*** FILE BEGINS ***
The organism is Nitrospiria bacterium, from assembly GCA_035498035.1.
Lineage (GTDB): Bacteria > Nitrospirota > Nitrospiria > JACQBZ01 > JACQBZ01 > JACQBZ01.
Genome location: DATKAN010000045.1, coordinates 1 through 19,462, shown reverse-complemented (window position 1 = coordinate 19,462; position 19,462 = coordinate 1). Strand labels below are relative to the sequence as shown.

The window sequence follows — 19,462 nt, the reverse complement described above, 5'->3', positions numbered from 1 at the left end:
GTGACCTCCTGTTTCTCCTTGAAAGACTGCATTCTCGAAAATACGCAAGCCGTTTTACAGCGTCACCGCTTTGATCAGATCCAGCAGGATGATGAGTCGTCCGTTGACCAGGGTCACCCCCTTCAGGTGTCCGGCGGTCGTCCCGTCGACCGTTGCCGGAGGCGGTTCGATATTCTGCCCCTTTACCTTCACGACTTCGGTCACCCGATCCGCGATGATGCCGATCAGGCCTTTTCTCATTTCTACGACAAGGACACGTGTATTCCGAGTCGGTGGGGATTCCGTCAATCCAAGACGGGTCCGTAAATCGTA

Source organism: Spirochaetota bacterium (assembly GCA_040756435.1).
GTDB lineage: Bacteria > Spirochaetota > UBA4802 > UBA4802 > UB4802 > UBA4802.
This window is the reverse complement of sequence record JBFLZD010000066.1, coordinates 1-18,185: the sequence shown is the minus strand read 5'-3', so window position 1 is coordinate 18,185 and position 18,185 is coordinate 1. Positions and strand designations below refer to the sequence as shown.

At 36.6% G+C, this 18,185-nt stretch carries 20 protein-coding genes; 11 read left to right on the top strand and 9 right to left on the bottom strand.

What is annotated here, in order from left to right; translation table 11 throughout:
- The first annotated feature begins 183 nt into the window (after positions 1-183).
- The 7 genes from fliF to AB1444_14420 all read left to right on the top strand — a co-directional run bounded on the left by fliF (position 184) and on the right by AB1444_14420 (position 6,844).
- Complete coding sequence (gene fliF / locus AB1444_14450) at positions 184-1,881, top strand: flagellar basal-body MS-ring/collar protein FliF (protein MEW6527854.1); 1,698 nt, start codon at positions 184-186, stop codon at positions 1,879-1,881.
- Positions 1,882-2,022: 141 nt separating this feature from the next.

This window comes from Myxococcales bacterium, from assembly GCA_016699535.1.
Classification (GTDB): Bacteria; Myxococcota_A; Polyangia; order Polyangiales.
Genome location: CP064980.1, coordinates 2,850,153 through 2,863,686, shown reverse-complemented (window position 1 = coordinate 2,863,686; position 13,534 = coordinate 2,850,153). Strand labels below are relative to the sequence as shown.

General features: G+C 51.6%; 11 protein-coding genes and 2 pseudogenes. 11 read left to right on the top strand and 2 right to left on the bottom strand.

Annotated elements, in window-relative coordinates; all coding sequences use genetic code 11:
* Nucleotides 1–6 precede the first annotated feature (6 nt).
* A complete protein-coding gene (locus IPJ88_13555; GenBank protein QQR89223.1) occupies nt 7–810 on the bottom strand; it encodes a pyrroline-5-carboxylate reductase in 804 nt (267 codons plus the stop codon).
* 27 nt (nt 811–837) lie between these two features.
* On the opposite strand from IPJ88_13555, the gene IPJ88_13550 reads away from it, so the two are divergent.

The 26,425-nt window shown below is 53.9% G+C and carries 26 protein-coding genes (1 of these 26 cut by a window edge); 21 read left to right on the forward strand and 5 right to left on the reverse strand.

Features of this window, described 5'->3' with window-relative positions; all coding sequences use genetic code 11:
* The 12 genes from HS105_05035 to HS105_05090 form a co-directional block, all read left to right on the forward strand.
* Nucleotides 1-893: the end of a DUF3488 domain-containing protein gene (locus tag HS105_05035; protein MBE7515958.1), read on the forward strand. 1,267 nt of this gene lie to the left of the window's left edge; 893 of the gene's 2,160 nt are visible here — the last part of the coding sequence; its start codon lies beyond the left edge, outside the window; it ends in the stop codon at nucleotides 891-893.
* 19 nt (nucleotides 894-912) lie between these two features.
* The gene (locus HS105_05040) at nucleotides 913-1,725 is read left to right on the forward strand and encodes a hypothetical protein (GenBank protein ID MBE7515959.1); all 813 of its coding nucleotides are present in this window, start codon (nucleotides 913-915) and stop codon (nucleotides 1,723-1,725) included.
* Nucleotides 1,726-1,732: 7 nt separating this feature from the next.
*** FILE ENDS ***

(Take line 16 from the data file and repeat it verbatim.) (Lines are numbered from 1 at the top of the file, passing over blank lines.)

Classification (GTDB): Bacteria; Myxococcota_A; Polyangia; order Polyangiales.